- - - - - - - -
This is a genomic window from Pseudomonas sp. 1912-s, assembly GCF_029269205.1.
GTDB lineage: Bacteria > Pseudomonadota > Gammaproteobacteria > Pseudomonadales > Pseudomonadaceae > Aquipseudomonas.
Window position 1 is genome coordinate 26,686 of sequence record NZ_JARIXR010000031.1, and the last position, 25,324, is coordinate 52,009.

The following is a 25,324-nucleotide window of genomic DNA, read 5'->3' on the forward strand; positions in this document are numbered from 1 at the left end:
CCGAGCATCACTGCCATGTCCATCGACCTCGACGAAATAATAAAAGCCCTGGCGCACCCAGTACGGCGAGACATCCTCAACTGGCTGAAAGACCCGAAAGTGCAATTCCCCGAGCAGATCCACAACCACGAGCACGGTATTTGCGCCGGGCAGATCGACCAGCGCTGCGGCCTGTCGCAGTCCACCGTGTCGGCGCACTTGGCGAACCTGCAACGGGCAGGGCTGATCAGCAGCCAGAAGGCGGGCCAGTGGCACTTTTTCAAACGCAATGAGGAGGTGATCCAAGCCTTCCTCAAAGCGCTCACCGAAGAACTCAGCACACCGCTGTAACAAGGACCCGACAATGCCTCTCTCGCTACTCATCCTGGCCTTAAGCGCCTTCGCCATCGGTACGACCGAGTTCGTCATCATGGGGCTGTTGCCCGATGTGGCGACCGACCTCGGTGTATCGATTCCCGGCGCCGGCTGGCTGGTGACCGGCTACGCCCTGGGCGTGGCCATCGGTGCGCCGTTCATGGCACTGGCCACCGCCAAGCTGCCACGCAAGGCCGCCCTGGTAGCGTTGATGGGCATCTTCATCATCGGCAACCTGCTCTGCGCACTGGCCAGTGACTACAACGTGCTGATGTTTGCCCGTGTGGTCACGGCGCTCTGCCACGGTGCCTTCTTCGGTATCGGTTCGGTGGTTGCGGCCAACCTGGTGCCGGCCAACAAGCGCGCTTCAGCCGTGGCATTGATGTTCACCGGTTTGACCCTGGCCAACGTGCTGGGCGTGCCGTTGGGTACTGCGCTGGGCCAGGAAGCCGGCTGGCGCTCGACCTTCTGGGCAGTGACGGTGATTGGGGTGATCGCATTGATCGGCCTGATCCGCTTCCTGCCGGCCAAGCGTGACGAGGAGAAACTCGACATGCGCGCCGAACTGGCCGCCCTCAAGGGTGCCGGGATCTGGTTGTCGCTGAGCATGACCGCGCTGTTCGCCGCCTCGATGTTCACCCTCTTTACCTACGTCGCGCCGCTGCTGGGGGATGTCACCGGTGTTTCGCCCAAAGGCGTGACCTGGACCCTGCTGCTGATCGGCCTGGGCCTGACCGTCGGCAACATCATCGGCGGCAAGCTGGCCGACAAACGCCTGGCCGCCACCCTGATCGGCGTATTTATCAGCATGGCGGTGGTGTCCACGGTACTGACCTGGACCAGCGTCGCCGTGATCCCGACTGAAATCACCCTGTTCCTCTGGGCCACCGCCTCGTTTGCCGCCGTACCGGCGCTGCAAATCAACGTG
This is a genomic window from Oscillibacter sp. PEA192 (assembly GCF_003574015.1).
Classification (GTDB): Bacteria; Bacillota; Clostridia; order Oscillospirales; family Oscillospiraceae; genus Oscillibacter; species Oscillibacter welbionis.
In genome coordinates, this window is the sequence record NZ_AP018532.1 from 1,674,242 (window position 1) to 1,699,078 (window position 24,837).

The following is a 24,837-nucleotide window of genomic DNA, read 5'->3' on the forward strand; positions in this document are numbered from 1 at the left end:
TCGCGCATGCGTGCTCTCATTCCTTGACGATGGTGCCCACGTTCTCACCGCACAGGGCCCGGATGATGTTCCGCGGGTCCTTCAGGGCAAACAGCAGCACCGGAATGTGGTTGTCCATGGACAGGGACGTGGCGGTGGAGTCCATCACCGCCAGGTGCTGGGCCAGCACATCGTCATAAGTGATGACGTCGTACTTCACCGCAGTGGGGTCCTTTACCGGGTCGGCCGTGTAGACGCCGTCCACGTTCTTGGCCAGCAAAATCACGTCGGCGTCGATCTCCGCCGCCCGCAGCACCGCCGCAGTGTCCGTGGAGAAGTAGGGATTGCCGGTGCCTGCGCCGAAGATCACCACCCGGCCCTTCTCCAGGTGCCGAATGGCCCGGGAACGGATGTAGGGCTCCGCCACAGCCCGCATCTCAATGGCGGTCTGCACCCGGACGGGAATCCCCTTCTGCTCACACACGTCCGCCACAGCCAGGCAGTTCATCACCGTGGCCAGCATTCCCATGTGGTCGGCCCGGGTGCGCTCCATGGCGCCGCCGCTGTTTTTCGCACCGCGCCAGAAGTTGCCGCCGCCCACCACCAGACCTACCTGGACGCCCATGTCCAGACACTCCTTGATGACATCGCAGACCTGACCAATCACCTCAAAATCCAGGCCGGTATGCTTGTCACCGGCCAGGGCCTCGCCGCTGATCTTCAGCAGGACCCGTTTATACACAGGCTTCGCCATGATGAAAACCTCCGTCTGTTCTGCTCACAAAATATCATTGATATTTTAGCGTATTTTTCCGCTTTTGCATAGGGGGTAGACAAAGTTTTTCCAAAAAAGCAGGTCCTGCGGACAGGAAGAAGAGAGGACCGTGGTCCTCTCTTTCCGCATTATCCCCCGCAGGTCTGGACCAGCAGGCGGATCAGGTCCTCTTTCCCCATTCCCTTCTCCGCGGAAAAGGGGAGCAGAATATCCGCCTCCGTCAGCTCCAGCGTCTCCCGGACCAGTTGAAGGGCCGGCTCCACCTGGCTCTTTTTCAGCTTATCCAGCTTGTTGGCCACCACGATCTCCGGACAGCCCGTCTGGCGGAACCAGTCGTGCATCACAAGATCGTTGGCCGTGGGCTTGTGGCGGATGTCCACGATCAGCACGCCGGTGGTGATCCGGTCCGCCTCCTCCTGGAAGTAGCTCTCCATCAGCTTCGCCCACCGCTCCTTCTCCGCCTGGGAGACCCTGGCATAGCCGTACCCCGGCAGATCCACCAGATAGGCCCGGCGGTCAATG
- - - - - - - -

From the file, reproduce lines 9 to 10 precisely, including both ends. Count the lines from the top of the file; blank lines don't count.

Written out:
The following is a 24,837-nucleotide window of genomic DNA, read 5'->3' on the forward strand; positions in this document are numbered from 1 at the left end:
TCGCGCATGCGTGCTCTCATTCCTTGACGATGGTGCCCACGTTCTCACCGCACAGGGCCCGGATGATGTTCCGCGGGTCCTTCAGGGCAAACAGCAGCACCGGAATGTGGTTGTCCATGGACAGGGACGTGGCGGTGGAGTCCATCACCGCCAGGTGCTGGGCCAGCACATCGTCATAAGTGATGACGTCGTACTTCACCGCAGTGGGGTCCTTTACCGGGTCGGCCGTGTAGACGCCGTCCACGTTCTTGGCCAGCAAAATCACGTCGGCGTCGATCTCCGCCGCCCGCAGCACCGCCGCAGTGTCCGTGGAGAAGTAGGGATTGCCGGTGCCTGCGCCGAAGATCACCACCCGGCCCTTCTCCAGGTGCCGAATGGCCCGGGAACGGATGTAGGGCTCCGCCACAGCCCGCATCTCAATGGCGGTCTGCACCCGGACGGGAATCCCCTTCTGCTCACACACGTCCGCCACAGCCAGGCAGTTCATCACCGTGGCCAGCATTCCCATGTGGTCGGCCCGGGTGCGCTCCATGGCGCCGCCGCTGTTTTTCGCACCGCGCCAGAAGTTGCCGCCGCCCACCACCAGACCTACCTGGACGCCCATGTCCAGACACTCCTTGATGACATCGCAGACCTGACCAATCACCTCAAAATCCAGGCCGGTATGCTTGTCACCGGCCAGGGCCTCGCCGCTGATCTTCAGCAGGACCCGTTTATACACAGGCTTCGCCATGATGAAAACCTCCGTCTGTTCTGCTCACAAAATATCATTGATATTTTAGCGTATTTTTCCGCTTTTGCATAGGGGGTAGACAAAGTTTTTCCAAAAAAGCAGGTCCTGCGGACAGGAAGAAGAGAGGACCGTGGTCCTCTCTTTCCGCATTATCCCCCGCAGGTCTGGACCAGCAGGCGGATCAGGTCCTCTTTCCCCATTCCCTTCTCCGCGGAAAAGGGGAGCAGAATATCCGCCTCCGTCAGCTCCAGCGTCTCCCGGACCAGTTGAAGGGCCGGCTCCACCTGGCTCTTTTTCAGCTTATCCAGCTTGTTGGCCACCACGATCTCCGGACAGCCCGTCTGGCGGAACCAGTCGTGCATCACAAGATCGTTGGCCGTGGGCTTGTGGCGGATGTCCACGATCAGCACGCCGGTGGTGATCCGGTCCGCCTCCTCCTGGAAGTAGCTCTCCATCAGCTTCGCCCACCGCTCCTTCTCCGCCTGGGAGACCCTGGCATAGCCGTACCCCGGCAGATCCACCAGATAGGCCCGGCGGTCAATG